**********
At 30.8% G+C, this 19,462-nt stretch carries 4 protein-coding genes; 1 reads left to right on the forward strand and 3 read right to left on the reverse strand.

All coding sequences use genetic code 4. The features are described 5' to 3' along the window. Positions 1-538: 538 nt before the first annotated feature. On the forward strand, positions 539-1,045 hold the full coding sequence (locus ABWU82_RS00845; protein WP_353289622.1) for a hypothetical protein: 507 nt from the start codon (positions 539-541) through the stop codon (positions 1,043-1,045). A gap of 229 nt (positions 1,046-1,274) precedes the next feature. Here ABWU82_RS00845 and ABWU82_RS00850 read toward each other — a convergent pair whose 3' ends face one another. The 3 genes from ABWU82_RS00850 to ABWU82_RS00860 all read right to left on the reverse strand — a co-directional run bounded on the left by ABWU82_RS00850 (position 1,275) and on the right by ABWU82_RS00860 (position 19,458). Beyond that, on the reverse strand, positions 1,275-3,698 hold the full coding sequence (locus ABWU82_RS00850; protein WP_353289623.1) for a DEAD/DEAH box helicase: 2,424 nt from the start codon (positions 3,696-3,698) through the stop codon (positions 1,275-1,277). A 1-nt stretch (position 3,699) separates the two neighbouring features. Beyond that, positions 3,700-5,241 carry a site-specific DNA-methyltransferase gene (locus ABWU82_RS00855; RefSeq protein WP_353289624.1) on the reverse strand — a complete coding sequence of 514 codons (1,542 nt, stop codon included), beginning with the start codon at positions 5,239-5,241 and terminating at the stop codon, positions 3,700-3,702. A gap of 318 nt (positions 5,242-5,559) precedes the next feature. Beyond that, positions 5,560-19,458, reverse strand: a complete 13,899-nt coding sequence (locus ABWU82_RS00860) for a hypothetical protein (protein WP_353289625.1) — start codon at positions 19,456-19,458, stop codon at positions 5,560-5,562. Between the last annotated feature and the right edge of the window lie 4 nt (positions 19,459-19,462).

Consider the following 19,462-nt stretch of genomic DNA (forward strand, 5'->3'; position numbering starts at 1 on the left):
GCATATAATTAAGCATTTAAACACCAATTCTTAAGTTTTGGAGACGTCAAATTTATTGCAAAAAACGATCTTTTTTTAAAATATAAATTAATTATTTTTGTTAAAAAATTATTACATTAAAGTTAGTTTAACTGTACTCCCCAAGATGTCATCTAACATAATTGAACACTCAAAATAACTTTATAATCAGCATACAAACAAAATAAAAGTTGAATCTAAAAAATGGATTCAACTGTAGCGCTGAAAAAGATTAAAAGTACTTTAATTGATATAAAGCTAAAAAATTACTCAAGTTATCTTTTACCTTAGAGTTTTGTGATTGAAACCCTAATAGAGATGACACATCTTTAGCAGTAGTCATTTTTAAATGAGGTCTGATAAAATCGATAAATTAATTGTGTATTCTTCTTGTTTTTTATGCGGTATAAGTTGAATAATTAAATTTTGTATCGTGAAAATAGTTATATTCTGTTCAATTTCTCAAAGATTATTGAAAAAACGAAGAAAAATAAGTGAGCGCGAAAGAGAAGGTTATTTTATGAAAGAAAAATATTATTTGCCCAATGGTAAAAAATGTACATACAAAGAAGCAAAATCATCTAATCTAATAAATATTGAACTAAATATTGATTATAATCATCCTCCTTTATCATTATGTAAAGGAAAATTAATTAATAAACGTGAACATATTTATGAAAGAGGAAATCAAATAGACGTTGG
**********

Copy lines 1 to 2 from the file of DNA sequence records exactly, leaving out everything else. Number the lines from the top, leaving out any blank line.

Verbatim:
At 30.8% G+C, this 19,462-nt stretch carries 4 protein-coding genes; 1 reads left to right on the forward strand and 3 read right to left on the reverse strand.

All coding sequences use genetic code 4. The features are described 5' to 3' along the window. Positions 1-538: 538 nt before the first annotated feature. On the forward strand, positions 539-1,045 hold the full coding sequence (locus ABWU82_RS00845; protein WP_353289622.1) for a hypothetical protein: 507 nt from the start codon (positions 539-541) through the stop codon (positions 1,043-1,045). A gap of 229 nt (positions 1,046-1,274) precedes the next feature. Here ABWU82_RS00845 and ABWU82_RS00850 read toward each other — a convergent pair whose 3' ends face one another. The 3 genes from ABWU82_RS00850 to ABWU82_RS00860 all read right to left on the reverse strand — a co-directional run bounded on the left by ABWU82_RS00850 (position 1,275) and on the right by ABWU82_RS00860 (position 19,458). Beyond that, on the reverse strand, positions 1,275-3,698 hold the full coding sequence (locus ABWU82_RS00850; protein WP_353289623.1) for a DEAD/DEAH box helicase: 2,424 nt from the start codon (positions 3,696-3,698) through the stop codon (positions 1,275-1,277). A 1-nt stretch (position 3,699) separates the two neighbouring features. Beyond that, positions 3,700-5,241 carry a site-specific DNA-methyltransferase gene (locus ABWU82_RS00855; RefSeq protein WP_353289624.1) on the reverse strand — a complete coding sequence of 514 codons (1,542 nt, stop codon included), beginning with the start codon at positions 5,239-5,241 and terminating at the stop codon, positions 3,700-3,702. A gap of 318 nt (positions 5,242-5,559) precedes the next feature. Beyond that, positions 5,560-19,458, reverse strand: a complete 13,899-nt coding sequence (locus ABWU82_RS00860) for a hypothetical protein (protein WP_353289625.1) — start codon at positions 19,456-19,458, stop codon at positions 5,560-5,562. Between the last annotated feature and the right edge of the window lie 4 nt (positions 19,459-19,462).